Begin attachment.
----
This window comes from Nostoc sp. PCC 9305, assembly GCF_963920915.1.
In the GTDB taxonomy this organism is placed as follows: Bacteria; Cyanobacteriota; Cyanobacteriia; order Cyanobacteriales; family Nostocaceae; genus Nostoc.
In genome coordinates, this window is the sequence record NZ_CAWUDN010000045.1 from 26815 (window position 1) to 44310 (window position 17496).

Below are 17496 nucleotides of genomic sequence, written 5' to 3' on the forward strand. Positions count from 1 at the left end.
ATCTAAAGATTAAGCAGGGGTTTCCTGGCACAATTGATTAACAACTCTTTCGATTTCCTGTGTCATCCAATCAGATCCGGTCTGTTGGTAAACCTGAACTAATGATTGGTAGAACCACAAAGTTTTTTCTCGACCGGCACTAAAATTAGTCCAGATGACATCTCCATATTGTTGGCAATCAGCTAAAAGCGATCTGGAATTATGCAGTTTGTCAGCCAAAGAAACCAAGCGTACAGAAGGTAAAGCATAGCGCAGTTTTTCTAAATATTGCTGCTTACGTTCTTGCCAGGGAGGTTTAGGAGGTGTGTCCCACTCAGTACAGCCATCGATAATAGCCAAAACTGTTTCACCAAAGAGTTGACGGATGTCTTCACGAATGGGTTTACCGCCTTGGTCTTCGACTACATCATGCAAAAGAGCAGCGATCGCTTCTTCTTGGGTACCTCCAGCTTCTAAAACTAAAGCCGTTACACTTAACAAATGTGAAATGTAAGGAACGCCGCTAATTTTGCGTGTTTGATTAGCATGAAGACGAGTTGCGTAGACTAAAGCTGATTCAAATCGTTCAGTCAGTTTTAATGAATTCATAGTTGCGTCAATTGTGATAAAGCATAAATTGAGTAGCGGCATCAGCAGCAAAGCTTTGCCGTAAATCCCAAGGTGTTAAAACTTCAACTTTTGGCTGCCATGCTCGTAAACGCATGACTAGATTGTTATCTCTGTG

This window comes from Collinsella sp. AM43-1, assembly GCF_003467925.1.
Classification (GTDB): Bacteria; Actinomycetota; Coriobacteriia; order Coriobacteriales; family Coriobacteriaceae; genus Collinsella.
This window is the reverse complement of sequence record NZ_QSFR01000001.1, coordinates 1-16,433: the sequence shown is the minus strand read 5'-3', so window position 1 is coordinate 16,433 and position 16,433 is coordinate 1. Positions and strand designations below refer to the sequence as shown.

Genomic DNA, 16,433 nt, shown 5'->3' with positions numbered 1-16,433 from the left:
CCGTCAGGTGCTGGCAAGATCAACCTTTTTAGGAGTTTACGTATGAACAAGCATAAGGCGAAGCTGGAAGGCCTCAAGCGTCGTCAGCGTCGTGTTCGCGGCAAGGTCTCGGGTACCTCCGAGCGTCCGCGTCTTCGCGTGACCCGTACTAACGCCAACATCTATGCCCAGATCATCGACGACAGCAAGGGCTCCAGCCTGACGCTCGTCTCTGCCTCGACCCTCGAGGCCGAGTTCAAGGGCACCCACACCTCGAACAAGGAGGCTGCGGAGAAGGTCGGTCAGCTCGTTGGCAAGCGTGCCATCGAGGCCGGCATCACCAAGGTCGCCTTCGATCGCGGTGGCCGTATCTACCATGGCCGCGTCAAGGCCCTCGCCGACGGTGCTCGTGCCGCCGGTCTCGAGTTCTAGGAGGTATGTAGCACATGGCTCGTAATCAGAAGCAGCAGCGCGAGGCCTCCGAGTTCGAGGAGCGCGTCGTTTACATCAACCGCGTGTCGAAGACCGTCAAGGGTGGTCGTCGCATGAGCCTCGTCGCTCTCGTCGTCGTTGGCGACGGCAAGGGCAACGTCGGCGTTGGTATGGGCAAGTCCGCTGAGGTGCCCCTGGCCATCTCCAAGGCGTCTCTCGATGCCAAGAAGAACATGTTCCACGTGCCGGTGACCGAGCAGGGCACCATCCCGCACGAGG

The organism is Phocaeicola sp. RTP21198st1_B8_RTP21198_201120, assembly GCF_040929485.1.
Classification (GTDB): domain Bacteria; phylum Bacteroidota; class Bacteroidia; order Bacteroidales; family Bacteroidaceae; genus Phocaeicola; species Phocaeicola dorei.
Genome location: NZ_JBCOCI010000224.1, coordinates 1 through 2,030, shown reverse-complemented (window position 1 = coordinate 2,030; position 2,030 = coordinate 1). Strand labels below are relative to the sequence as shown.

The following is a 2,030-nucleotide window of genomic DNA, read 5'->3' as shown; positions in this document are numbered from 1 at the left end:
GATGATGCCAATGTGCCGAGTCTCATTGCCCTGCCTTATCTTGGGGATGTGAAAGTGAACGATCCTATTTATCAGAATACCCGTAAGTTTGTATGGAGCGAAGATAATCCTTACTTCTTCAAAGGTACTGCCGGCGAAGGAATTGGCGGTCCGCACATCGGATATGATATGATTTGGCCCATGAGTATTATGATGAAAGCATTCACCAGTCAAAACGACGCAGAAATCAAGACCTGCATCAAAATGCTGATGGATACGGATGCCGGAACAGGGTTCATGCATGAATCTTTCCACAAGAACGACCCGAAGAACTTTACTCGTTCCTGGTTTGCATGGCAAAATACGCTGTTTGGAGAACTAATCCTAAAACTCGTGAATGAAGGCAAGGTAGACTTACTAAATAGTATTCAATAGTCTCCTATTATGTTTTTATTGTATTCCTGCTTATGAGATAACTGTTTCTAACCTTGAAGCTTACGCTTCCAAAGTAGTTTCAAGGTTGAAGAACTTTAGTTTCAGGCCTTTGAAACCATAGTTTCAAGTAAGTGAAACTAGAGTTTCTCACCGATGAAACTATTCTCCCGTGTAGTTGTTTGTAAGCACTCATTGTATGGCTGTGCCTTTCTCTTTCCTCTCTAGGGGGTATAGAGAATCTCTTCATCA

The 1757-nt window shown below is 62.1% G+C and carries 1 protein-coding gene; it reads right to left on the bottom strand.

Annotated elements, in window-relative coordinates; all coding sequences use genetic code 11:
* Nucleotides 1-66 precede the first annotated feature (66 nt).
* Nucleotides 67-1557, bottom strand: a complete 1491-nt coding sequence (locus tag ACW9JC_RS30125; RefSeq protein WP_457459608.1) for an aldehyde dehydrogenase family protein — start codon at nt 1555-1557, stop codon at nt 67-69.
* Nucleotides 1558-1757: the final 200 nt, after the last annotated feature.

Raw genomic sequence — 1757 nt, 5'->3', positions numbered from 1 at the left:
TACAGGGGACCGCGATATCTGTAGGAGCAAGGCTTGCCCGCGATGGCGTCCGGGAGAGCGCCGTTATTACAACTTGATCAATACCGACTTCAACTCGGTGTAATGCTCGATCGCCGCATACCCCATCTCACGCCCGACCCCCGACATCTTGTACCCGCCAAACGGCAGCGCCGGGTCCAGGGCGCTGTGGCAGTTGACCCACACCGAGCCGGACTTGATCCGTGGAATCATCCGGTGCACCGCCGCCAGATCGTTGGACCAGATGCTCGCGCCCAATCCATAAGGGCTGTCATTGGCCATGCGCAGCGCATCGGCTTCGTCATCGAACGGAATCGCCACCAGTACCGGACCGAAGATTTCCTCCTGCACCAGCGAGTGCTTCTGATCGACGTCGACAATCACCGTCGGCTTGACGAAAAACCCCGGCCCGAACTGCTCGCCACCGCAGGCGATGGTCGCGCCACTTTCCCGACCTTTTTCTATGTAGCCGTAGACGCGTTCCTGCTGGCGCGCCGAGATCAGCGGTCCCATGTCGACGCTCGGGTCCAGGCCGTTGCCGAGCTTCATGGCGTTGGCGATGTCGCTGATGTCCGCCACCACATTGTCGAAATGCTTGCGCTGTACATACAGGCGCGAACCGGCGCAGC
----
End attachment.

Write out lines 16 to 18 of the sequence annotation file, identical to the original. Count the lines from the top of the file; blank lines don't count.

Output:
The 1757-nt window shown below is 62.1% G+C and carries 1 protein-coding gene; it reads right to left on the bottom strand.

Annotated elements, in window-relative coordinates; all coding sequences use genetic code 11:
* Nucleotides 1-66 precede the first annotated feature (66 nt).